The RX100 not only boasts the highest-resolution sensor here, but also the largest. Its 20.2MP resolution should in theory allow for more detail and better enlargements, although being the second lightest on test may give it a disadvantage with regards to steady handholding. Still, to ensure images are as sharp as possible, Sony has equipped the 28-100mm optic with Super SteadyShot technology, and while the impressively wide f/1.8 aperture at the wide end should also help in this regard, its tailing off to f/4.9 at the 100mm end is a pity.
Images are recorded to both Raw and JPEG formats, while control over exposure is also possible through full HD video recording. The 3in WhiteMagic LCD screen boasts the highest resolution out of the septuplet of cameras here, with the 1.2million dots comprising an extra white dot for each RGB trio.
Slightly thicker than the XF1 but overall still the most compact camera here, the RX100 has decidedly few external controls, and those that are present are definitely on the small side. The rear is dominated by the 3in LCD screen, although in addition to the key controls present, it's nice to see enough space has been left for a small menu pad dial and thumb rest.
It's impressive to think that the smallest camera here not only sports the largest sensor but still manages to squeeze in a respectable 28mm start on its lens. Less impressively, although the aluminium body gives the impression of strength, as soon as the power button is pressed the slight give around this area is noticeable. The lens's control ring moves fluidly, though, but its shallow profile may make it awkward for users with larger-than-average hands.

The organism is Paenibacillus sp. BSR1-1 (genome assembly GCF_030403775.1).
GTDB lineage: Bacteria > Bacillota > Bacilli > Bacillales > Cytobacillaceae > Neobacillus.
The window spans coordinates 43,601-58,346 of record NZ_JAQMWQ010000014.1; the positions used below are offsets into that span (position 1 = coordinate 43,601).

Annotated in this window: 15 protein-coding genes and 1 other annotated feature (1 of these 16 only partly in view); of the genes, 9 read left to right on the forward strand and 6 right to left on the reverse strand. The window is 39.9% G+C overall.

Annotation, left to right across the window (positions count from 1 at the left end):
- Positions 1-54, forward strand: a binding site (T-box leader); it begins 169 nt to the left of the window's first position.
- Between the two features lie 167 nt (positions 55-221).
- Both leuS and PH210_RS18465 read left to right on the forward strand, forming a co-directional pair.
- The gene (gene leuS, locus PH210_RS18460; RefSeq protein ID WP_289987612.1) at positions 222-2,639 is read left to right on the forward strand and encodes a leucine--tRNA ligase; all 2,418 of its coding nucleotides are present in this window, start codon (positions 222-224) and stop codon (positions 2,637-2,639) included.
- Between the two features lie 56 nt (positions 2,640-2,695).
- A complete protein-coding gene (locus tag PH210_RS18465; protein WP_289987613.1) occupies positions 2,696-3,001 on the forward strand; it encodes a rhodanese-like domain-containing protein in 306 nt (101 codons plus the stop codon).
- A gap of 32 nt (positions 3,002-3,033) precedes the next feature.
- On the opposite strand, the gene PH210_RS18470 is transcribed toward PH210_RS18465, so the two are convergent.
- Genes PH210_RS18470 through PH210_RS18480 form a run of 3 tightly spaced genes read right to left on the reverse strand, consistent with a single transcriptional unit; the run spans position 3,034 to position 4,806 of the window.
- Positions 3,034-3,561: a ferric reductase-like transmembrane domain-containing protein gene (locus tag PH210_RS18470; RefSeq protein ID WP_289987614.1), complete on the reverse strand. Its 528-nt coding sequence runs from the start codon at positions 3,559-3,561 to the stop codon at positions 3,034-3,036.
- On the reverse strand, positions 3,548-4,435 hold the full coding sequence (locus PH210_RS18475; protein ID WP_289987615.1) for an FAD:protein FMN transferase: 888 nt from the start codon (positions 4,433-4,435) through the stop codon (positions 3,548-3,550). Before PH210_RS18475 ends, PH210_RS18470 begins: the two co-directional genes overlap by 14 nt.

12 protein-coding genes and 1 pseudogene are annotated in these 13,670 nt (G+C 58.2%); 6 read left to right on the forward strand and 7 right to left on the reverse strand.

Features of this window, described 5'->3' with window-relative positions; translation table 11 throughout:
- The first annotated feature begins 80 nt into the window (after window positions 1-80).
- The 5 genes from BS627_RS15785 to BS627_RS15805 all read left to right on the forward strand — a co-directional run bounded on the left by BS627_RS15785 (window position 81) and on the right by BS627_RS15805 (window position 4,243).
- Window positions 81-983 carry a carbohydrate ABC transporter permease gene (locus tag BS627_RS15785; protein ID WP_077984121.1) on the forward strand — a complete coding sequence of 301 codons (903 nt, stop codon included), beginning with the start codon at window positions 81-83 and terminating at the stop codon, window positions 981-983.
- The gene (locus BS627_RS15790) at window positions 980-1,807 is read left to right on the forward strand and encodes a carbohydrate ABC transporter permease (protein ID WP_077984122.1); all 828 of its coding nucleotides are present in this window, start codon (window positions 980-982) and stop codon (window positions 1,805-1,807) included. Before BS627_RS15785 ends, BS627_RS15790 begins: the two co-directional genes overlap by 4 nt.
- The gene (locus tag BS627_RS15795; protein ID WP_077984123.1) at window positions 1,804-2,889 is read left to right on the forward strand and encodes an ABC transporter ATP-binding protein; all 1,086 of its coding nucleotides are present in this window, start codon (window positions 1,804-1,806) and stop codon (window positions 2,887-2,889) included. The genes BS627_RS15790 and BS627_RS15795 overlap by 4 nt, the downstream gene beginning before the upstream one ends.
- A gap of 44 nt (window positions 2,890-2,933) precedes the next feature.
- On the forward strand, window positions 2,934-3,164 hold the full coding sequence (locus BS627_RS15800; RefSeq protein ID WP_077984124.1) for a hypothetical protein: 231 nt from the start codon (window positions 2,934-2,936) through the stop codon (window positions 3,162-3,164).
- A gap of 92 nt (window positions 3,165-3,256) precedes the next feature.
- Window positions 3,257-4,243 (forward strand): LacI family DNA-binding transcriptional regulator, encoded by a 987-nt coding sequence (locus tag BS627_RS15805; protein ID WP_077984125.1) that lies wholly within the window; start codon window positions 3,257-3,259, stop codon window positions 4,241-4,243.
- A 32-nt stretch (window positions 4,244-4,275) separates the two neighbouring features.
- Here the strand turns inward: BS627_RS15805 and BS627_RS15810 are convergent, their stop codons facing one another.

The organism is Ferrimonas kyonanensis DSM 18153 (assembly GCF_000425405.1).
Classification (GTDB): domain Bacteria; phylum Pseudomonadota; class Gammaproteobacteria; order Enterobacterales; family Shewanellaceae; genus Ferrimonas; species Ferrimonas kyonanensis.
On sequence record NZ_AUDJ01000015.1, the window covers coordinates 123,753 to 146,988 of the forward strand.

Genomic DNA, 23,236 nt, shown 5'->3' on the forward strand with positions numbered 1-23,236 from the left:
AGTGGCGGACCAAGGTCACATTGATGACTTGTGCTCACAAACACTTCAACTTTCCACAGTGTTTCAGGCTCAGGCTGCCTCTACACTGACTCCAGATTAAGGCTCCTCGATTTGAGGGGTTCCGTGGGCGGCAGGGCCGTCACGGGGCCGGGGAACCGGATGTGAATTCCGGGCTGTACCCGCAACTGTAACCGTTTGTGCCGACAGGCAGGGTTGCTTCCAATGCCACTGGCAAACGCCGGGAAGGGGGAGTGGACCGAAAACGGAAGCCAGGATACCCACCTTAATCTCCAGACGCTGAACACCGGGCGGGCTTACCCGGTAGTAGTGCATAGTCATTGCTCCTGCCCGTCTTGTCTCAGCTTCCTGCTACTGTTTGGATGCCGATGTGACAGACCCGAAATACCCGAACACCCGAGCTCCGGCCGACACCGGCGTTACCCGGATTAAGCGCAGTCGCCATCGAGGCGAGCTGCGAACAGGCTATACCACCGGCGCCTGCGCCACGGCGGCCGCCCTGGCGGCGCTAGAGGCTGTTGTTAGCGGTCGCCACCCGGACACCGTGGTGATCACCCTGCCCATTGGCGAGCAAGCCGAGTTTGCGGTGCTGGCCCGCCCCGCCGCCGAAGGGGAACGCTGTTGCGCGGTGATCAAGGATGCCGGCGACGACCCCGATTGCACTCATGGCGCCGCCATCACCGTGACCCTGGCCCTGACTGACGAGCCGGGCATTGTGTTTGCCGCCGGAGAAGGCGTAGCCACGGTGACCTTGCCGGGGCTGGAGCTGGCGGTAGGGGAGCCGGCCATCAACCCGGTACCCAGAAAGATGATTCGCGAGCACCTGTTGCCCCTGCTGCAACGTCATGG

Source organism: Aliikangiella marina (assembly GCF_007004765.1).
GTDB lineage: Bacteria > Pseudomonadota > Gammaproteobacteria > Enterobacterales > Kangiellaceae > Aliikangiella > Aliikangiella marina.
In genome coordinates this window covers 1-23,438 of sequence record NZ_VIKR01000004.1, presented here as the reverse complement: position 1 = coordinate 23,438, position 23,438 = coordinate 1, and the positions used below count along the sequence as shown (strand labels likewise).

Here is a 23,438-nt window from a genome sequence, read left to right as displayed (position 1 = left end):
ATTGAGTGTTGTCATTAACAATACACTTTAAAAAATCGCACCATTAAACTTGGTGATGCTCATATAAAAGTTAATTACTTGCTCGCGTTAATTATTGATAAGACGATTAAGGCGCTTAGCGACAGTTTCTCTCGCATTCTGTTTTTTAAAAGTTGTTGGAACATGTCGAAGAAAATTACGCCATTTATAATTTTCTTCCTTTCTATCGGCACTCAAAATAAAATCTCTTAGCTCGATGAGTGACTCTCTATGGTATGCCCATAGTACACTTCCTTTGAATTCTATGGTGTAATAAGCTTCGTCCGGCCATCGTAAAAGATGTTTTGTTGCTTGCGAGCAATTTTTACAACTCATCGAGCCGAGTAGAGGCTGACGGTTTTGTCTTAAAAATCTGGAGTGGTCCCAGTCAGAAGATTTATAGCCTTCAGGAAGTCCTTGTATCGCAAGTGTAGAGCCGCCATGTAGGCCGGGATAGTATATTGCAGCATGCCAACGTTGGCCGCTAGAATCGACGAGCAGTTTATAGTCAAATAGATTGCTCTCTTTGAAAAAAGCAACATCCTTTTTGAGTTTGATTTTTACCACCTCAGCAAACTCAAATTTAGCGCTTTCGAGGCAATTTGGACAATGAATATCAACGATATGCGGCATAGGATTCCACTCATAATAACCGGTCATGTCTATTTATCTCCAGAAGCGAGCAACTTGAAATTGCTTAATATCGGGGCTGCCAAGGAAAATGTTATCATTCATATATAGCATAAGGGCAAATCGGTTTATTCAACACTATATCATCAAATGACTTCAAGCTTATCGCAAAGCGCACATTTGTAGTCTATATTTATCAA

As the resolution charts show, not only is the RX100 capable of resolving more detail than the other cameras here, but it manages to maintain this excellently at high ISOs. Correct focus and appropriate shutter speeds, however, become more critical, as the higher resolution means that smaller inaccuracies are more easily spotted when images are viewed at 100%. While some corner softness is visible at wider apertures, the lack of distortion from the lens is surprising.
The metering system is also one of the most reliable on test, although AWB performance under artificial light could be improved. Colours are generally neutral rather than vibrant.
The RX100 has a marginally slower start-up time next to the other compacts here, despite it not being terribly slow in itself. It can take a while for the camera to power down when writing images, though, which makes putting it away quickly a touch more inconvenient, but its shot-to-shot times are excellent.
The focusing system is also impressively prompt and reasonably discreet, although in quieter conditions the whirring of the lens as it zooms through its focal range can hamper discreet shooting. The screen is of a high standard though, with excellent detail and fine contrast, while face detection works well to identify subjects.